People from all over the country traveled by bus, train, car, bike, and foot to gather in the streets – faced by the daunting Washington monument. Just the day before, President Donald Trump’s inauguration had been held in this very same place. But this was a new day. A roaring sea of pink flowed through the city, all heading to the same place: the Women’s March on Washington.
This historical event, which attracted more than four hundred thousand people to Washington D.C. and over two million to sister marches worldwide, all began with a Facebook post. The night of the national election, a Hawaiian woman named Teresa Shook made an event page, quickly gaining local and national attention. By the next morning, she’d already received ten thousand responses. In the following weeks, it gained attention as people organized marches all over the globe for the same day, in 46 states and 17 countries.
The march was preceded by a rally in the streets of D.C., featuring speakers like activist Gloria Steinem, mayor Muriel Bowser, and CNN commentator Van Jones, as well as many others. While these speeches covered a variety of topics and interests, there was one clear theme: Trump’s policies and appointed cabinet will not be accepted by the American people, and that activism has to continue past the current adrenaline and through Trump’s presidency in order to block his future actions.
With an extensive and diverse list of renowned speakers, each speech or performance sparked positive uproar in the crowds. The stage, set between 3rd and 4th street on Independence Avenue, could be viewed by large monitors placed blocks apart.
Michael Moore, Academy Award-winning director and activist, spoke at the rally and pleaded the audience to take action beyond the march saying, “I want you to call congress every single day. Each of you have one representative in the house and two senators. And they have a phone number.”
He then read the phone number to the Congressional Switchboard aloud, which prompted thousands of calls in the hours following the event.
Kamala Harris, California’s newly elected Junior Senator, echoed the importance of continuing to stand up against oppression during her speech.
“We’ve got our work set out for us and it’s going to get harder before it gets easier. This was a day for all of us to come together in our nation’s capital to be seen, heard, and felt. Let’s make today a beginning, let’s buckle in because it’s going to be a bumpy ride. […] Let’s get to work,” said Harris.
The importance of inclusion and intersectionality, the idea that multiple identities intersect to create a whole that is different from the pieces, were also stressed by many of the speakers. “We live and breathe the understanding that justice cannot be for just us. We cannot be free at each other’s expense or if any of us remain targeted. Our America includes all of us in our beautiful diversity. […] Our america needs us to build a better future,” said Zahra Billoo, a civil rights lawyer and activist who spoke at the rally.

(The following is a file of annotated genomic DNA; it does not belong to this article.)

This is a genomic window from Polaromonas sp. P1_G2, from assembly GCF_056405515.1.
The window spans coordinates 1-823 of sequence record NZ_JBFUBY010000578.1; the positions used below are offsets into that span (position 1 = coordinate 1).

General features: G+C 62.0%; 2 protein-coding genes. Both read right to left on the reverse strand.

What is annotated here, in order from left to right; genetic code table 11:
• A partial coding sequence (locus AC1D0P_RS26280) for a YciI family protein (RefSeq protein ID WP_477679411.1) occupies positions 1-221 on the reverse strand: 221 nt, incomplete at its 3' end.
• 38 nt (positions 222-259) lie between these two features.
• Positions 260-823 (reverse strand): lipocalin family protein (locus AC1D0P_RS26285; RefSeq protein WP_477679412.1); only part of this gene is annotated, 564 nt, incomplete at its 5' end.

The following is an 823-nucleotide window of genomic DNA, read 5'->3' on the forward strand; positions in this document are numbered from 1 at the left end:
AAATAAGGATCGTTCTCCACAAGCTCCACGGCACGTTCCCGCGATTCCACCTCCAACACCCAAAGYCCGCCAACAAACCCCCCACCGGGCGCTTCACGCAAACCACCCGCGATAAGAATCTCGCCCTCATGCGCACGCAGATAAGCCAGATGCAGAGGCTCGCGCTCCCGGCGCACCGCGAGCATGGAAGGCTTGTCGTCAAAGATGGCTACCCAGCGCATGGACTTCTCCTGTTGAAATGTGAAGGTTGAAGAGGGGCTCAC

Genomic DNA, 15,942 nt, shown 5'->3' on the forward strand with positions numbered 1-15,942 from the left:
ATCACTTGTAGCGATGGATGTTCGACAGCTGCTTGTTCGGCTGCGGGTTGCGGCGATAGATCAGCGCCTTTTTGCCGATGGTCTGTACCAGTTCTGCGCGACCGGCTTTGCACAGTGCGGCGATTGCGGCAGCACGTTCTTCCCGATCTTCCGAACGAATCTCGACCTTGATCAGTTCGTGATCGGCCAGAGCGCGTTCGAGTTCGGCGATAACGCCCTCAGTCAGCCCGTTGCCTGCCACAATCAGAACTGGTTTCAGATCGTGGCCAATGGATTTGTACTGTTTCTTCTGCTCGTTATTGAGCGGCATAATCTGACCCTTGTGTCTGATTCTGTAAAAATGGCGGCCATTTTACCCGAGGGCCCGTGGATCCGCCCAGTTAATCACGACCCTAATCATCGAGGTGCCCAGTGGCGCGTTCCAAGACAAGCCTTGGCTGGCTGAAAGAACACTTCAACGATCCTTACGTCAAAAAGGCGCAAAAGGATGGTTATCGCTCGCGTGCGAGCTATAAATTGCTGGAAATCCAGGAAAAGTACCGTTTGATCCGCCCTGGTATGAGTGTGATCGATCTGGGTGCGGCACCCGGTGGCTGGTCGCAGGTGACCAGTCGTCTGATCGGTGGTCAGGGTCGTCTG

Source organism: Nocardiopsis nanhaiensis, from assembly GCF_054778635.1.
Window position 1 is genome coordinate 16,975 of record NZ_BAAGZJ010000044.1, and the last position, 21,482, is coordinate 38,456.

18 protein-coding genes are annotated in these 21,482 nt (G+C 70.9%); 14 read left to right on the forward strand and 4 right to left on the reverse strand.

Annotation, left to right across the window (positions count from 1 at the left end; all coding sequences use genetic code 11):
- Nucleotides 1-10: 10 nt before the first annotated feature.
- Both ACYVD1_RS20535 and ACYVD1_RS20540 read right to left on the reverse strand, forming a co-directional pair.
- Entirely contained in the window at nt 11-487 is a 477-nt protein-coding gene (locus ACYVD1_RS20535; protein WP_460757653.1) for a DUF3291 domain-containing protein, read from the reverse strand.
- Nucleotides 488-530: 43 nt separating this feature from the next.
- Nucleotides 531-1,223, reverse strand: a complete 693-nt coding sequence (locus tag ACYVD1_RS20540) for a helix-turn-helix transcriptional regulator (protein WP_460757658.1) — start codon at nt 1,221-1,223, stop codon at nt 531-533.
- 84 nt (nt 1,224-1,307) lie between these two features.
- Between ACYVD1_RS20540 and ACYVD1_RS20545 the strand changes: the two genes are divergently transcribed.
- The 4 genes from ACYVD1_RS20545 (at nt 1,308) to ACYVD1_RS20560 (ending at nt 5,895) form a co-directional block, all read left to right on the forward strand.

Billoo urged those who attended the protest to “interrupt racism,” “commit to take action every day,” and, “make resistance your lifestyle.”
As the rally wrapped up, antsy crowds prepared to march. The masses turned around, and marched together toward the White House.
Despite the event’s success there has been significant criticism of the Women’s March movement, as people have seen it as exclusionary toward womxn of color and trans or nonbinary individuals who will be equally, if not more, affected by Trump’s policies and those of the now-Republican majority congress.
“Pink p***y hats”, worn by thousands of protesters, blew up on social media in the weeks leading up to the march. Los Angeles resident Krista Suh started the trend, for the purpose of making a statement while staying warm at the march. Soon, people across the country were knitting them for sale at coffee shops, boutiques, or for giving to their friends and family. Meant as a symbol of unity and a dig at President Trump’s comments centered around “grabbing women by the pussy,” these hats became divisive very quickly.
“By making a vagina the symbol of this movement, they’re excluding so many people. Not all womxn have vaginas, and not everyone with a vagina identifies as female,” said one anonymous marcher who refused to wear one, “This is typical white feminism, ignoring any intersectionality and only catering to the interest of middle class cisgendered white women.”
Janet Mock, a transgender woman and author, touched on the importance of intersectionality in her speech. “I cannot survive on righteous anger alone. Our approach to freedom need not be identical, but it must be intersectional and inclusive.,” said Mock, “Just because we are oppressed does not mean that we do not fall victim to the same unconscious shaming and policing.”
News reports have called this the biggest single day march in U.S. history. It still isn’t clear how its palpable enthusiasm will translate into change in the coming months – and years of Trump’s presidency, but this certainly was an important act of unity in the face of an uncertain future.